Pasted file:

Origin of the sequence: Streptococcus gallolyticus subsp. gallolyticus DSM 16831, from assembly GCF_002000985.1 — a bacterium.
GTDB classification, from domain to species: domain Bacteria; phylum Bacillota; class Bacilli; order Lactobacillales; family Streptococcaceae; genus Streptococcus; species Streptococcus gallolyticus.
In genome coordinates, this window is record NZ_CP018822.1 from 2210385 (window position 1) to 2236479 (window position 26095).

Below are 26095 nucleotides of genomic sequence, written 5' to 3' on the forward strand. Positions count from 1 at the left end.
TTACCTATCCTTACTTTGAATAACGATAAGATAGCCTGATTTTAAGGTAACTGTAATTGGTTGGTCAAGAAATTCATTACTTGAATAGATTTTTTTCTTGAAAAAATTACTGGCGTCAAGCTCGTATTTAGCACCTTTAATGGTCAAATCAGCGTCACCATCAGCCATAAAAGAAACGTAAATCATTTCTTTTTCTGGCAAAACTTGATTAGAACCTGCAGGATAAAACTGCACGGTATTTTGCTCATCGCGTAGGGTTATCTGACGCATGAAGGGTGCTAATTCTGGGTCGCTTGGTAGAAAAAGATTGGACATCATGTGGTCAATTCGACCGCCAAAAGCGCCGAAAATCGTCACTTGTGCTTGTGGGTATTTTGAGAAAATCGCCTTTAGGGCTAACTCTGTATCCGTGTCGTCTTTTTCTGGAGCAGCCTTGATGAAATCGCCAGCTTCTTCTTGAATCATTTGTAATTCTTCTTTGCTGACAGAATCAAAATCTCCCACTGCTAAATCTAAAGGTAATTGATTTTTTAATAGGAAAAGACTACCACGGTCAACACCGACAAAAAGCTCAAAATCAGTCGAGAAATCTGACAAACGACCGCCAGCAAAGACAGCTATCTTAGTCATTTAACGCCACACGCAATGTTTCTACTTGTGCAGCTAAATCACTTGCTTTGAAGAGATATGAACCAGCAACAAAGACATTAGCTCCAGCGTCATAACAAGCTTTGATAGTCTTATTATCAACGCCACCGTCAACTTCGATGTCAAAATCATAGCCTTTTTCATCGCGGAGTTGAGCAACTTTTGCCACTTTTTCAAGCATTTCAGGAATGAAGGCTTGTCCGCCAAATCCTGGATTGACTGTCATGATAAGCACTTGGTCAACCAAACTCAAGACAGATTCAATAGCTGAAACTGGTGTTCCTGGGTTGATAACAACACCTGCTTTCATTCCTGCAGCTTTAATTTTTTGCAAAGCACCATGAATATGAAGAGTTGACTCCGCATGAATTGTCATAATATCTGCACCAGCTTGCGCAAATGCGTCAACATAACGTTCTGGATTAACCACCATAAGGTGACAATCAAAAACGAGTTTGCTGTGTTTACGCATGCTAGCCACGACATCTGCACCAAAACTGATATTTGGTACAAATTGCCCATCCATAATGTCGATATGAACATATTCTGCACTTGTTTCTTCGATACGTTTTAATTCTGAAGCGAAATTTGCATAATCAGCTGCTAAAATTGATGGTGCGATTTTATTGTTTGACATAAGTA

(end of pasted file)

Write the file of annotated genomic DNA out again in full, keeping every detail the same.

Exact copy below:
Origin of the sequence: Streptococcus gallolyticus subsp. gallolyticus DSM 16831, from assembly GCF_002000985.1 — a bacterium.
GTDB classification, from domain to species: domain Bacteria; phylum Bacillota; class Bacilli; order Lactobacillales; family Streptococcaceae; genus Streptococcus; species Streptococcus gallolyticus.
In genome coordinates, this window is record NZ_CP018822.1 from 2210385 (window position 1) to 2236479 (window position 26095).

Below are 26095 nucleotides of genomic sequence, written 5' to 3' on the forward strand. Positions count from 1 at the left end.
TTACCTATCCTTACTTTGAATAACGATAAGATAGCCTGATTTTAAGGTAACTGTAATTGGTTGGTCAAGAAATTCATTACTTGAATAGATTTTTTTCTTGAAAAAATTACTGGCGTCAAGCTCGTATTTAGCACCTTTAATGGTCAAATCAGCGTCACCATCAGCCATAAAAGAAACGTAAATCATTTCTTTTTCTGGCAAAACTTGATTAGAACCTGCAGGATAAAACTGCACGGTATTTTGCTCATCGCGTAGGGTTATCTGACGCATGAAGGGTGCTAATTCTGGGTCGCTTGGTAGAAAAAGATTGGACATCATGTGGTCAATTCGACCGCCAAAAGCGCCGAAAATCGTCACTTGTGCTTGTGGGTATTTTGAGAAAATCGCCTTTAGGGCTAACTCTGTATCCGTGTCGTCTTTTTCTGGAGCAGCCTTGATGAAATCGCCAGCTTCTTCTTGAATCATTTGTAATTCTTCTTTGCTGACAGAATCAAAATCTCCCACTGCTAAATCTAAAGGTAATTGATTTTTTAATAGGAAAAGACTACCACGGTCAACACCGACAAAAAGCTCAAAATCAGTCGAGAAATCTGACAAACGACCGCCAGCAAAGACAGCTATCTTAGTCATTTAACGCCACACGCAATGTTTCTACTTGTGCAGCTAAATCACTTGCTTTGAAGAGATATGAACCAGCAACAAAGACATTAGCTCCAGCGTCATAACAAGCTTTGATAGTCTTATTATCAACGCCACCGTCAACTTCGATGTCAAAATCATAGCCTTTTTCATCGCGGAGTTGAGCAACTTTTGCCACTTTTTCAAGCATTTCAGGAATGAAGGCTTGTCCGCCAAATCCTGGATTGACTGTCATGATAAGCACTTGGTCAACCAAACTCAAGACAGATTCAATAGCTGAAACTGGTGTTCCTGGGTTGATAACAACACCTGCTTTCATTCCTGCAGCTTTAATTTTTTGCAAAGCACCATGAATATGAAGAGTTGACTCCGCATGAATTGTCATAATATCTGCACCAGCTTGCGCAAATGCGTCAACATAACGTTCTGGATTAACCACCATAAGGTGACAATCAAAAACGAGTTTGCTGTGTTTACGCATGCTAGCCACGACATCTGCACCAAAACTGATATTTGGTACAAATTGCCCATCCATAATGTCGATATGAACATATTCTGCACTTGTTTCTTCGATACGTTTTAATTCTGAAGCGAAATTTGCATAATCAGCTGCTAAAATTGATGGTGCGATTTTATTGTTTGACATAAGTA